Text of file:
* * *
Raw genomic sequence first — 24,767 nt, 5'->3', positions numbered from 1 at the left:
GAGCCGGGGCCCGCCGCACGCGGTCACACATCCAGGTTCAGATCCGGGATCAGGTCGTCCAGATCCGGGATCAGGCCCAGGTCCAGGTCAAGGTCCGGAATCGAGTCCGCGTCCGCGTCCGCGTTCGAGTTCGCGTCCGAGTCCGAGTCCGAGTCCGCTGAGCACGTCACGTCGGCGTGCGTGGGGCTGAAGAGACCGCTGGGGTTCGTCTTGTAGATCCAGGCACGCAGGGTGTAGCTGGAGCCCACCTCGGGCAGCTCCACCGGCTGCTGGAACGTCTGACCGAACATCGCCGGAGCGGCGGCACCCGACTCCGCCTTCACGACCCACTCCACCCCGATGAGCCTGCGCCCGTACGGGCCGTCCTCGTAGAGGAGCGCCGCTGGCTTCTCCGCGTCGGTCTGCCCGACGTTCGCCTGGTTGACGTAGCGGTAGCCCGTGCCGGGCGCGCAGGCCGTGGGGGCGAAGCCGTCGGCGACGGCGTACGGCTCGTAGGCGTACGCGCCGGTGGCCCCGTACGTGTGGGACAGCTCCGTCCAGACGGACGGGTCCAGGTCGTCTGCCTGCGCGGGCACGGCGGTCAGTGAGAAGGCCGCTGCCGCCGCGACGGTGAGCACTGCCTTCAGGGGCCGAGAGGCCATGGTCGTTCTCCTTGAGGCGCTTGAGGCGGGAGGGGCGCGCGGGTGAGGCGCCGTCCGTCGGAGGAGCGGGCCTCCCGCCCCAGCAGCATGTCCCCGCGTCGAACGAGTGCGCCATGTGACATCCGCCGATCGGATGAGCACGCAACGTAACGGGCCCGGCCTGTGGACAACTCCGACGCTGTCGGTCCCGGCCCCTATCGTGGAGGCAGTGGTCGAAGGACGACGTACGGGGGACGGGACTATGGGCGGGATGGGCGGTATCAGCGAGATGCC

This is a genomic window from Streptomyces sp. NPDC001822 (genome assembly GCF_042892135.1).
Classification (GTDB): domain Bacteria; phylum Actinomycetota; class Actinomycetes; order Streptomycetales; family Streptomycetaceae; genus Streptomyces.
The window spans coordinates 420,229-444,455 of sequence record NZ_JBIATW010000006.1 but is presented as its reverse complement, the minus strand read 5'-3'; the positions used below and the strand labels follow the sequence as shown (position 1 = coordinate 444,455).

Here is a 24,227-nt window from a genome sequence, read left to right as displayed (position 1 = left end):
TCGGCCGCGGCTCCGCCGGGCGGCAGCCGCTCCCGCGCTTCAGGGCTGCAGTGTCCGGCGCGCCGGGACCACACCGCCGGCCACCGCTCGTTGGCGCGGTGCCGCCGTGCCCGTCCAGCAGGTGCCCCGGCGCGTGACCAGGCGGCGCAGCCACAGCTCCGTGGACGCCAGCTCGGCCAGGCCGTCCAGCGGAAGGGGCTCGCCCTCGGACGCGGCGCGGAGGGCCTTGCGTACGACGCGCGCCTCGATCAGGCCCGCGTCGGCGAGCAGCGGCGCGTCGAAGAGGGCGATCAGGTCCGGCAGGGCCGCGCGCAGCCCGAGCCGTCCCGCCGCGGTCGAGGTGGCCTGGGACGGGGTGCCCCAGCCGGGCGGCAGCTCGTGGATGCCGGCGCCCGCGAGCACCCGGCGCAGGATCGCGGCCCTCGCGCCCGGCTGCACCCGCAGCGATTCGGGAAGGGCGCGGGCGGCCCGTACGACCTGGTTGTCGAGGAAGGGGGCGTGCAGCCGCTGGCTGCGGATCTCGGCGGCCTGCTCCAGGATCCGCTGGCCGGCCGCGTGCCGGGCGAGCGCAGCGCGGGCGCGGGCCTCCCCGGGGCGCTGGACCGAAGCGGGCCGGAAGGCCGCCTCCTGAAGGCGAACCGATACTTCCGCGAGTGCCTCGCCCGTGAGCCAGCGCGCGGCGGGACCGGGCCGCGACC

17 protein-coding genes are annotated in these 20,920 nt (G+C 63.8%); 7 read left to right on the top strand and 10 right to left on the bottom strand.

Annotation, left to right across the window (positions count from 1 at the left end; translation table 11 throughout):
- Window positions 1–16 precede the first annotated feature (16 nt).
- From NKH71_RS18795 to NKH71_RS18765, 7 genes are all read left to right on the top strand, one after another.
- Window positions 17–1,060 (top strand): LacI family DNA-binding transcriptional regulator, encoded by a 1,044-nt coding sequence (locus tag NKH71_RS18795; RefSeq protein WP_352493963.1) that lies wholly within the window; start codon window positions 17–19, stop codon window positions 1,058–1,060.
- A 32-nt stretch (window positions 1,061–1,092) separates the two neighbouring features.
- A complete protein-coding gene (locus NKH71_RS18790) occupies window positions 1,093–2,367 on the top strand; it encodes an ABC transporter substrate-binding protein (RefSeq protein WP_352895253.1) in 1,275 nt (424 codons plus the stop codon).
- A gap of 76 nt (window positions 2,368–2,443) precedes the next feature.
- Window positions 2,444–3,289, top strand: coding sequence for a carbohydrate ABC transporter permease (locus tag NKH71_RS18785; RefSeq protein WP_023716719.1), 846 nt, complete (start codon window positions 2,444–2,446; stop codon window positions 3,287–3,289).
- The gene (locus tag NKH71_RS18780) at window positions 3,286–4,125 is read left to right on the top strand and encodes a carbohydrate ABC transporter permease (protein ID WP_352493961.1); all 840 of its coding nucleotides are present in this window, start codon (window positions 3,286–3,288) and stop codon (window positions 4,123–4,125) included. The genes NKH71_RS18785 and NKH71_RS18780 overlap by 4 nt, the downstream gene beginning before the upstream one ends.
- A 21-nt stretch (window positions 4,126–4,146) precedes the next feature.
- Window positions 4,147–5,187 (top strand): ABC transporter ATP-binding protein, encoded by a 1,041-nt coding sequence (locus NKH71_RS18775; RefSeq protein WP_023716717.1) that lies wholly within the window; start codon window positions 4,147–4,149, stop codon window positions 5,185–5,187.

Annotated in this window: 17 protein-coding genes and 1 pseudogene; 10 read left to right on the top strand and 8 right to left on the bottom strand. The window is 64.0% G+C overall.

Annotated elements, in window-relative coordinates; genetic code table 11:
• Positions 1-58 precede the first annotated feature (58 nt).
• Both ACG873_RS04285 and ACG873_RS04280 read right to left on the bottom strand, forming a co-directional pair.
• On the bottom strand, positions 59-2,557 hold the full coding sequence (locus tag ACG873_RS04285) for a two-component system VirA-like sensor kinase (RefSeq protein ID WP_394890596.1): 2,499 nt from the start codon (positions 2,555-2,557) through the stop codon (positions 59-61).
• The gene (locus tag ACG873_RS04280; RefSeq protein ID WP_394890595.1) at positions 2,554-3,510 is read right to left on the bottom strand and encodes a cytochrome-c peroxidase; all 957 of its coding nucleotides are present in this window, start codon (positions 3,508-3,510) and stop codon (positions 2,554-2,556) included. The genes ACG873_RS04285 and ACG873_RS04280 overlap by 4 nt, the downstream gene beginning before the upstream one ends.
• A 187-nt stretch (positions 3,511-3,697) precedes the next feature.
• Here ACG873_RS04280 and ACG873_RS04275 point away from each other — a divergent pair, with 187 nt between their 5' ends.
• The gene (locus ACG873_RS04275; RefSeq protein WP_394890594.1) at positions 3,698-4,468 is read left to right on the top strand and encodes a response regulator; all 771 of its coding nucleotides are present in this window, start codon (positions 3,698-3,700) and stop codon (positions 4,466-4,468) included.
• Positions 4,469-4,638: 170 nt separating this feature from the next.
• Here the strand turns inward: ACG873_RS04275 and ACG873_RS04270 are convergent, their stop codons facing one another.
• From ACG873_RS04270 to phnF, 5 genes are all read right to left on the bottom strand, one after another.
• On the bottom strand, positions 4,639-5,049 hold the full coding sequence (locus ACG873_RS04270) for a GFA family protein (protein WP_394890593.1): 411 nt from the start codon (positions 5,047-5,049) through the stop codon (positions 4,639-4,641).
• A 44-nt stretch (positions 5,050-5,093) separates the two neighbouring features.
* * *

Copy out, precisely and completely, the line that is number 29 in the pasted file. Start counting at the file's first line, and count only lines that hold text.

• Positions 4,469-4,638: 170 nt separating this feature from the next.